Mississippi Opens COVID Vaccine Eligibility

After President Joe Biden’s claim on Tuesday, March 2nd, that all adults will be able to receive a vaccine by the end of May, Mississippi has officially opened the vaccine eligibility to everyone starting Tuesday, March 16th.


Mississippi Governor Tate Reeves wrote on Twitter:


It is important to note that children are not included in the phrase “all Mississippians” as there has not been an approved vaccine for children yet in the United States, meaning that this statement only applies to adults.


Mississippi is the second state to open eligibility. The first was Alaska - the state opened the vaccination to those who are 16 or older and lives or works in the state. As of Sunday, March 14th, about 20 percent of Mississippians have received at least one shot, and 11 percent have been fully vaccinated. (Source: New York Times)


Other states are following these early drops in restrictions on who can receive the vaccine. Gov. Gretchen Whitmer of Michigan has said that her state will drop its restrictions on eligibility by April 5th, which is about a month before Biden’s deadline of May 1st.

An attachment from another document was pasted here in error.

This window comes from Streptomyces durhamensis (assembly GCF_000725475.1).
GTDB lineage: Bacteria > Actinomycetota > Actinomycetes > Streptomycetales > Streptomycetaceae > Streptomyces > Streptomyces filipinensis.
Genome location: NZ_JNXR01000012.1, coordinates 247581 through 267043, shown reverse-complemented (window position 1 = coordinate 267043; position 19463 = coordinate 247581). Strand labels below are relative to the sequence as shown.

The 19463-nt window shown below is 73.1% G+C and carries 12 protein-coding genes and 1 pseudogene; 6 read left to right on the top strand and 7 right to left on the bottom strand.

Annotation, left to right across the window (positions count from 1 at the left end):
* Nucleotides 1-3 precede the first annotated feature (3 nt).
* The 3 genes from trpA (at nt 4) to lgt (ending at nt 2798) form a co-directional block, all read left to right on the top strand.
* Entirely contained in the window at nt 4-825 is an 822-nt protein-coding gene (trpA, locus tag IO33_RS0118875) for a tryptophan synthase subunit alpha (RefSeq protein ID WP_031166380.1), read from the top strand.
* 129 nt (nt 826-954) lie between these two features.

According to the New York Times, officials in Washington, D.C. said on Monday that they would allow anyone 16 or older who lives in the city to be vaccinated.


In New York, Gov. Andrew M. Cuomo said Monday, March 15th, that there will be three new mass vaccination sites on Long Island at the end of the week. The sites include college campuses in Old Westbury, Brentwood, and Southampton.


Also according to the New York Times, experts have estimated that 70 to 90 percent of the population needs to have resistance to the coronavirus to reach ‘herd immunity’ - this is when the spread of the virus slows due to enough people being protected through infection or vaccination.


Below is a projection of the share of the total population with at least one shot based on the current rate of vaccination. It could be an indication of when the virus’s spread could begin to level.

Source: Centers for Disease Control and Prevention

If the country keeps its current pace of vaccinating people, about half the population would be at least partially vaccinated (have their first shot) around mid-May, and nearly all around August. This is assuming that the supply of vaccines is met and that they are available to children. (Source: New York Times)


As more shots are being administered, keep in mind to make the appointment for the second dose in a timely manner. For the Pfizer-BioNTech, the second dose should be 3 weeks after, and for the Moderna vaccine, it should be about a month after.

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